Excessive levels of the oxides of nitrogen, particularly nitrogen dioxide (NO2), can cause death in plants and roots and damage the leaves of many agricultural crops. NO2 is the damaging component of photochemical smog. Excessive levels increase the acidity of rain (lower the pH), and thus lower the pH of surface and ground waters and soil. The lowered pH can have harmful effects, possibly even death, on a variety of biological systems.

Entering the environment

Oxides of nitrogen are part of the biogeochemical cycling of nitrogen, and are found in air, soil and water.

In the atmosphere, the oxides of nitrogen are rapidly equilibrated to nitrogen dioxide (NO2), which eventually forms acid rain. In the stratosphere, oxides of nitrogen play a crucial role in maintaining the levels of ozone. Ozone is formed through the photochemical reaction between nitrogen dioxide and oxygen.

Oxides of nitrogen are present in the exhausts of all vehicles, including motor vehicles, lawn mowers, shipping/boating, aeroplanes and railways.

Pollutants in the News

Composition and Evolution of the Earth's Atmosphere

We think that our planet was formed about 4.6 billion years ago, although this is something of an estimate because there isn't enough evidence to be exact.

However, we can use fossil records and complex modelling software to work out what the Earth was like soon after forming. Some of the dates given in the next section are open to question, but are the best approximation we can make.

4.6 billion years ago...

After the Big Bang event it is believed that the universe was essentially made up of dust and tiny amounts of rock, floating around in space. This minute matter coalesced together to form slightly larger bits of matter, which then coalesced again and again and again (ad infinitum) until the masses we now know as planets formed. If you want to think of it like dust then we can quickly use a model that you are (probably) familiar with.

Imagine a room with mostly hard surfaces (tiled or wooden floor, not much furniture), and then imagine what it's like after a week of not cleaning it. There will be a fine layer of dust on all the surfaces, but not really enough to see. Imagine leaving the room for a month, the dust would be more noticeable and there may be some parts of the room where the dust is starting to form dust balls. Now fast forward a year or more.....the dust will have started to coalesce into large dust balls, that now have mass and their own (tiny) field of gravity (all objects with mass possess a gravitational field).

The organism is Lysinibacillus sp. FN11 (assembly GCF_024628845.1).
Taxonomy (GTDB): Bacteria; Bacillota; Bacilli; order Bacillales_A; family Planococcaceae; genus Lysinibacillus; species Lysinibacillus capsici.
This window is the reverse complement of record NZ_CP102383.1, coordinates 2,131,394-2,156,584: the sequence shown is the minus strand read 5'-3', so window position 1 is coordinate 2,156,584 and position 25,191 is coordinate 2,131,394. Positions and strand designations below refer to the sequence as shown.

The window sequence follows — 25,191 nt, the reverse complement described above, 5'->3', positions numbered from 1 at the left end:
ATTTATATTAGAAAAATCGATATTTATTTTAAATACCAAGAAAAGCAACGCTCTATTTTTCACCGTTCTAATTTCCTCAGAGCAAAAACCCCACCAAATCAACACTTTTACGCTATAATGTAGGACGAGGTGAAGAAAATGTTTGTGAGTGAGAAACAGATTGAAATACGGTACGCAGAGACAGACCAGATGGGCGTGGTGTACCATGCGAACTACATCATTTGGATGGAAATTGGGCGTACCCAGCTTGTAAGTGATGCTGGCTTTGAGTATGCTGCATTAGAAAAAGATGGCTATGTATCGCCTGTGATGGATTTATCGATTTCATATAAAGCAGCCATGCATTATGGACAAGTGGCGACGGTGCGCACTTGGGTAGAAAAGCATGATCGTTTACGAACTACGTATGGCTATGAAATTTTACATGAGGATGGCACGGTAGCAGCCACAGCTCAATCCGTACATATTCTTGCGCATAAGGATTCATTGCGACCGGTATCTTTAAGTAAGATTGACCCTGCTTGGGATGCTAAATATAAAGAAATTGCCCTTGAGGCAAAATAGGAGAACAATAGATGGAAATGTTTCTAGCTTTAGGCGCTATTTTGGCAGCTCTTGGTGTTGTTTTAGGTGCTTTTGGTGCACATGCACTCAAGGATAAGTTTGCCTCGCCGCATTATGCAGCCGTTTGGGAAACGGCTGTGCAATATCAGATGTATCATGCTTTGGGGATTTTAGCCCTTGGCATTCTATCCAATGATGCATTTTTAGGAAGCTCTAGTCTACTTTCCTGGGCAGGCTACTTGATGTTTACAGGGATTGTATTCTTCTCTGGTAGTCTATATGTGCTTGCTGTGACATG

So, that's how our planet formed, just like dust forms under furniture (unless you're really clean and remember to Hoover and polish!)

At this early stage our planet was a molten ball of red hot rock and probably stayed like this for about a billion years. Intense volcanic activity during this period would have made the atmosphere mostly carbon dioxide, with a small amount of water vapour, ammonia and methane. There was probably no oxygen.

3.6 billion years ago

At about this time the Earth started to cool a little, and the water vapour that was in the atmosphere condensed, essentially making it rain for a very long time. This would have caused the planet to flood, with the deepest parts forming the seas. Over the next billion years or so we have to assume that life, in the form of green plants (algae?) appeared in the oceans, and were capable of converting some of the carbon dioxide into oxygen in a process we know as photosynthesis. Plants still do this now so it's reasonable to assume that they are responsible for the fall in levels of carbon dioxide, and rise in levels of oxygen.

Carbon dioxide was also trapped in sedimentary rocks (like limestone), fossil fuels (like coal and gas), and some dissolved in the oceans.

What about the ammonia?

Ammonia has the formula of NH3, with 3 atoms of hydrogen joined to central atom of nitrogen. There is a special process that some plants and bacteria carry out which breaks ammonia down into nitrogen. Denitrifying bacteria (as they're called) would have been responsible for the rise in levels of Nitrogen.

The Current Atmosphere

The atmosphere that we currently have has been pretty much constant for about 200 million years. We have 78% nitrogen, 21% oxygen, small amounts of carbon dioxide (0.04%), argon (0.9%) and "other gases".